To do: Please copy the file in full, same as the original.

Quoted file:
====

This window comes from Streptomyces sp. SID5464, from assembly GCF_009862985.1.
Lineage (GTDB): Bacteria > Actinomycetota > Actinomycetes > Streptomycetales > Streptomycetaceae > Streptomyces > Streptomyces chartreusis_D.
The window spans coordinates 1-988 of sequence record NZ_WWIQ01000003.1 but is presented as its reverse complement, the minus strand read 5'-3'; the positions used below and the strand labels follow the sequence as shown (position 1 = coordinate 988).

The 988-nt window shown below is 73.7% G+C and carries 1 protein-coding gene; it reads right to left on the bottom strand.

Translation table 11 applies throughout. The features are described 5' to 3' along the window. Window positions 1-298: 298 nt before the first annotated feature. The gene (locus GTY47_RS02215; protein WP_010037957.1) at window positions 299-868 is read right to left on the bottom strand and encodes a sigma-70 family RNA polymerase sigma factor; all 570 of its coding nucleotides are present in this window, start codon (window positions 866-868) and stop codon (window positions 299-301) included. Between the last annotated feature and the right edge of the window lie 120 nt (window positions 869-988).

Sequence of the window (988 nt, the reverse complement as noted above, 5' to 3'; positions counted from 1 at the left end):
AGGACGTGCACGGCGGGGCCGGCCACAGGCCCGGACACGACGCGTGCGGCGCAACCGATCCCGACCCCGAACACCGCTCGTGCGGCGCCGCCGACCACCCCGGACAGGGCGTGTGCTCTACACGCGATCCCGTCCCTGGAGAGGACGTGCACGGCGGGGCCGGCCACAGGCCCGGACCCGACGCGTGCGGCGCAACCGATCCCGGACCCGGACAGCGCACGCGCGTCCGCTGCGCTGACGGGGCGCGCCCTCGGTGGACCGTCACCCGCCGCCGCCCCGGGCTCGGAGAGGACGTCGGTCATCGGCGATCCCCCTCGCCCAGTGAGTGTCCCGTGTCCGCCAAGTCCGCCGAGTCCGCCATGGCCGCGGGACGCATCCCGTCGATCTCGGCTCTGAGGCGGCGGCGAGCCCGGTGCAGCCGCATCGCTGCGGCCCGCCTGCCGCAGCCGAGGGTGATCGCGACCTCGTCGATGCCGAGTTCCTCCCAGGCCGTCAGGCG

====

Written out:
This window comes from Streptomyces sp. SID5464, from assembly GCF_009862985.1.
Lineage (GTDB): Bacteria > Actinomycetota > Actinomycetes > Streptomycetales > Streptomycetaceae > Streptomyces > Streptomyces chartreusis_D.
The window spans coordinates 1-988 of sequence record NZ_WWIQ01000003.1 but is presented as its reverse complement, the minus strand read 5'-3'; the positions used below and the strand labels follow the sequence as shown (position 1 = coordinate 988).

The 988-nt window shown below is 73.7% G+C and carries 1 protein-coding gene; it reads right to left on the bottom strand.

Translation table 11 applies throughout. The features are described 5' to 3' along the window. Window positions 1-298: 298 nt before the first annotated feature. The gene (locus GTY47_RS02215; protein WP_010037957.1) at window positions 299-868 is read right to left on the bottom strand and encodes a sigma-70 family RNA polymerase sigma factor; all 570 of its coding nucleotides are present in this window, start codon (window positions 866-868) and stop codon (window positions 299-301) included. Between the last annotated feature and the right edge of the window lie 120 nt (window positions 869-988).

Sequence of the window (988 nt, the reverse complement as noted above, 5' to 3'; positions counted from 1 at the left end):
AGGACGTGCACGGCGGGGCCGGCCACAGGCCCGGACACGACGCGTGCGGCGCAACCGATCCCGACCCCGAACACCGCTCGTGCGGCGCCGCCGACCACCCCGGACAGGGCGTGTGCTCTACACGCGATCCCGTCCCTGGAGAGGACGTGCACGGCGGGGCCGGCCACAGGCCCGGACCCGACGCGTGCGGCGCAACCGATCCCGGACCCGGACAGCGCACGCGCGTCCGCTGCGCTGACGGGGCGCGCCCTCGGTGGACCGTCACCCGCCGCCGCCCCGGGCTCGGAGAGGACGTCGGTCATCGGCGATCCCCCTCGCCCAGTGAGTGTCCCGTGTCCGCCAAGTCCGCCGAGTCCGCCATGGCCGCGGGACGCATCCCGTCGATCTCGGCTCTGAGGCGGCGGCGAGCCCGGTGCAGCCGCATCGCTGCGGCCCGCCTGCCGCAGCCGAGGGTGATCGCGACCTCGTCGATGCCGAGTTCCTCCCAGGCCGTCAGGCG